When I saw the trailer for Gavin O’Connor’s latest film I was immediately interested; the story of an autistic accountant turned criminal was one that appealed to my sensibilities instantly, and Ben Affleck’s involvement only sweetened the deal. Say what you will about Affleck but recently his performances have been stellar, and I’m happy to say that his contribution is equally admirable here.
The structure of this film is deceptively intelligent, as pieces of information are revealed at perfect moments so that they enrich the experience without necessarily appearing as twists. The story unfolds in such a way that your perception of certain characters are challenged constantly, particularly when considering Chris (Ben Affleck) who comes across as a villain initially but slowly becomes likeable as you spend more time with him.
This isn’t to say that “The Accountant” is a film in the vein of say “Memento” where its structure is its main gimmick; rather, it feels quite traditional as everything is tied together in a neat but meaningful way. Every aspect of the story is connected to another aspect, and everything presented is needed either for the development of the characters or to make the story worthwhile. This can at times feel slightly too easy from a writing perspective, as the narrative is wrapped up in a neat little bow even though this isn’t really how life works, but there are certain times when movies should feel larger than life and I think that this is one of those instances.
The main draw of this film is probably to watch Affleck playing such an eccentric character, so it was pleasing for me that his lead performance lived up to expectations. He captured the essence of the character and delivered his lines appropriately at all times, making Chris endearing despite the fact that he does deplorable things. His character is a man of few words, blunt and disinterested in other people’s problems, and this is something which Affleck portrayed with ease.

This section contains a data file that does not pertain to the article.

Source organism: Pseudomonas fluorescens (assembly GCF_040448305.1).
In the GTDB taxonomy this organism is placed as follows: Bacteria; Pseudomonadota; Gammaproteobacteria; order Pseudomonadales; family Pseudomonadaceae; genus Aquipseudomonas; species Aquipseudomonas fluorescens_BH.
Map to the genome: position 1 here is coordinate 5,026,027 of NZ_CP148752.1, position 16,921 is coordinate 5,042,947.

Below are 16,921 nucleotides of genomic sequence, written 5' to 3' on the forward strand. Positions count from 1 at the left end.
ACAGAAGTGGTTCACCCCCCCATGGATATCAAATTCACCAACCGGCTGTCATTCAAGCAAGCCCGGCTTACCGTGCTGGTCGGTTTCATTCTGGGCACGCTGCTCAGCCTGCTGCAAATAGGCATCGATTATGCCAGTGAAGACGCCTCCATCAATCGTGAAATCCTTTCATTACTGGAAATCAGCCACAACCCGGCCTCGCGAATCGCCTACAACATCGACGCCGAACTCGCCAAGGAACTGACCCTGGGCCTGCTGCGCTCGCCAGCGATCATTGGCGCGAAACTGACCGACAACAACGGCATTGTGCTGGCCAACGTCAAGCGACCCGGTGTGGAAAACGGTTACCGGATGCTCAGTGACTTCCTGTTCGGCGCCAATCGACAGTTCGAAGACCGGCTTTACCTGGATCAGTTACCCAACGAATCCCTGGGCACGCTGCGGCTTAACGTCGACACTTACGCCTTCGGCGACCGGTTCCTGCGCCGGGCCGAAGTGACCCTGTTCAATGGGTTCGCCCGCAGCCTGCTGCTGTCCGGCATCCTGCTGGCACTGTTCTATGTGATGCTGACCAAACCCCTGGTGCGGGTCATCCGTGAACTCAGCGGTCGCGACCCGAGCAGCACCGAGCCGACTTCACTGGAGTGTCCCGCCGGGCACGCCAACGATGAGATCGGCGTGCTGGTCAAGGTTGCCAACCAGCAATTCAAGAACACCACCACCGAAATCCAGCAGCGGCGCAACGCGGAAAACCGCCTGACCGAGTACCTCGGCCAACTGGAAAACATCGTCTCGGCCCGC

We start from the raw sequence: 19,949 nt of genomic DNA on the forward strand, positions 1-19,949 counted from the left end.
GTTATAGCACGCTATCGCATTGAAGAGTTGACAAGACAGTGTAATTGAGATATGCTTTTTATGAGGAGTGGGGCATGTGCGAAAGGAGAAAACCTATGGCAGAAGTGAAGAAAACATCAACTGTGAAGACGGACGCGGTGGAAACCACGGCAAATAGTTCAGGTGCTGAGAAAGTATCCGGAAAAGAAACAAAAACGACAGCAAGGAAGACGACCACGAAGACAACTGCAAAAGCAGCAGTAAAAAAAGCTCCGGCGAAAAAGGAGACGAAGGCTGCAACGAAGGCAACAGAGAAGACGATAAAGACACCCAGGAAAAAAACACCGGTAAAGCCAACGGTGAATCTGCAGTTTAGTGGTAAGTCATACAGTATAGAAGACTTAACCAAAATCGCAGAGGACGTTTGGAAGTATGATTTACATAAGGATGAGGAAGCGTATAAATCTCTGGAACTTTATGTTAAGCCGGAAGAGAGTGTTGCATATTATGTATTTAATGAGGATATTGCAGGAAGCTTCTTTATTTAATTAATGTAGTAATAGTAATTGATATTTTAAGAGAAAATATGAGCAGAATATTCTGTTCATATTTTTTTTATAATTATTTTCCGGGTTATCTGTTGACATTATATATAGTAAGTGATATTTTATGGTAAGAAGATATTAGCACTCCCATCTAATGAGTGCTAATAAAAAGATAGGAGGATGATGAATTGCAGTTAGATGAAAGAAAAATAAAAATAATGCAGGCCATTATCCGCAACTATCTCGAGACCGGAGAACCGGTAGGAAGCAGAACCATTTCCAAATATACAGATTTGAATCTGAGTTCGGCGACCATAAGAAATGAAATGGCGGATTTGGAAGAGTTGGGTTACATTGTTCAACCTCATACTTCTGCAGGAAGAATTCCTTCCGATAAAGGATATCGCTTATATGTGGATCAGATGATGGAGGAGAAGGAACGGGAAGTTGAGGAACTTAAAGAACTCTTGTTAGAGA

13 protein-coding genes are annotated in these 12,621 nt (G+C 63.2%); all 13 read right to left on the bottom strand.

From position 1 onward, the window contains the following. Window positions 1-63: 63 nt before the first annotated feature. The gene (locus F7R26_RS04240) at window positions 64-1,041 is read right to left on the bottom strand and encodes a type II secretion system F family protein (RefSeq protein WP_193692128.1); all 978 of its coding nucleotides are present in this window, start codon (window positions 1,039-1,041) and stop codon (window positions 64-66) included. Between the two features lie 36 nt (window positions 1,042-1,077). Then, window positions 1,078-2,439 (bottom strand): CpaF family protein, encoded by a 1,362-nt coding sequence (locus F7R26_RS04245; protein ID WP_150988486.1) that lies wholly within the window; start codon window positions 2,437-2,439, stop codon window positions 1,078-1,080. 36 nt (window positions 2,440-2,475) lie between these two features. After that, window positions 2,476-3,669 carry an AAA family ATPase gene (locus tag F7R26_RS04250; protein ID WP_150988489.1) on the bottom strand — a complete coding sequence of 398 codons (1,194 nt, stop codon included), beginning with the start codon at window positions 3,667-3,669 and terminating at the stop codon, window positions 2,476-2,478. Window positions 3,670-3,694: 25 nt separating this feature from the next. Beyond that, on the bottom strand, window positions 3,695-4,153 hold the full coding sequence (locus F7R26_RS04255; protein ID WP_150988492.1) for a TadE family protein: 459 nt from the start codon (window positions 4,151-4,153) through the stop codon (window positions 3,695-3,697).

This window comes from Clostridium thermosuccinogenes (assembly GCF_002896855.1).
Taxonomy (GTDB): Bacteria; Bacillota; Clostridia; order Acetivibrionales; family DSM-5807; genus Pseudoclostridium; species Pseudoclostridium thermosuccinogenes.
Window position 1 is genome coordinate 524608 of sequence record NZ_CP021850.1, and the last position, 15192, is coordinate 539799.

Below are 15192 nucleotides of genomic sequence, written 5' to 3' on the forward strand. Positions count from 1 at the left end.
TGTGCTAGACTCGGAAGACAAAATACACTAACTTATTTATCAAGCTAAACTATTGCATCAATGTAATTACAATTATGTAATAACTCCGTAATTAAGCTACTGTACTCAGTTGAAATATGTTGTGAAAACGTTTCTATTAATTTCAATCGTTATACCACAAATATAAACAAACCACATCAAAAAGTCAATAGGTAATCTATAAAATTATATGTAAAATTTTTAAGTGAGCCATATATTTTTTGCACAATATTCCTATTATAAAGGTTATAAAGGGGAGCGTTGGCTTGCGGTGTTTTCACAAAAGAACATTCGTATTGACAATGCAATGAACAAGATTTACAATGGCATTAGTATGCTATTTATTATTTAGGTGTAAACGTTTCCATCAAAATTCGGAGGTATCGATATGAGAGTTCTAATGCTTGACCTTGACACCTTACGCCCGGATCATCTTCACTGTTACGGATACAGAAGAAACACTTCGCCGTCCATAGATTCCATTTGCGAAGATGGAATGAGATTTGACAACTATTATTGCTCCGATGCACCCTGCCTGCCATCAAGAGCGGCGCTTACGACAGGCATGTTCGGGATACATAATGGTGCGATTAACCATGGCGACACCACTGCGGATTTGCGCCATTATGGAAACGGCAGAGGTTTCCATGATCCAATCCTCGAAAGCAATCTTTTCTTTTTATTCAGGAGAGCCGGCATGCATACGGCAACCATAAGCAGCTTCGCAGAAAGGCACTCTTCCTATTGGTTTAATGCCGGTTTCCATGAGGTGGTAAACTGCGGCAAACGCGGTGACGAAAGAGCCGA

Moreover, Affleck showed excellent comedic timing and delivered dialogue in a deadpan style that made lines which could’ve been silly both believable and amusing. This is something that I haven’t seen from Affleck before, and it isn’t something that I’d have put on his résumé prior to watching this film. Affleck is also capable of conveying warmth despite the awkward nature of his character, and at certain times he looks as though he’s internally aching to grab hold of Dana (Anna Kendrick) despite the fact that he’s sitting as stiff as a board. At the same time he looks as though he’d jump back like a startled spider should she actually get up and touch him, thus conveying the conflict that his character is feeling without needing to express anything verbally.
Overall, I’d say that “The Accountant” is an entertaining and well-made film in every area with nothing sticking out as an obvious criticism. I’ve seen plenty of problems articulated online, but in my opinion most of them can be boiled down to personal preference. That isn’t to say that this film is flawless – it isn’t – but personally I don’t mind a bit of exposition if it serves a purpose, and I also don’t mind when aspects of a story feel farfetched if they serve the film and make it more entertaining.
If I had to pick one thing to criticise about this film it would be that sometimes the way that aspects of the story come together feels too convenient, but oftentimes this is part of what makes that story compelling. The way that seemingly trivial parts of the story ended up being crucial and the way that characters appeared to be separate but ended up being intertwined made the story feel worthwhile, and ultimately I think that’s what made the movie work as a whole.
“The Accountant” is funny, action-packed, interesting, and absorbing, and I would recommend it to anyone as one of the best movies of the year so far. It doesn’t do anything particularly earthshattering, but it boasts strong performances and its structure and clarity make it better than the sum of its parts.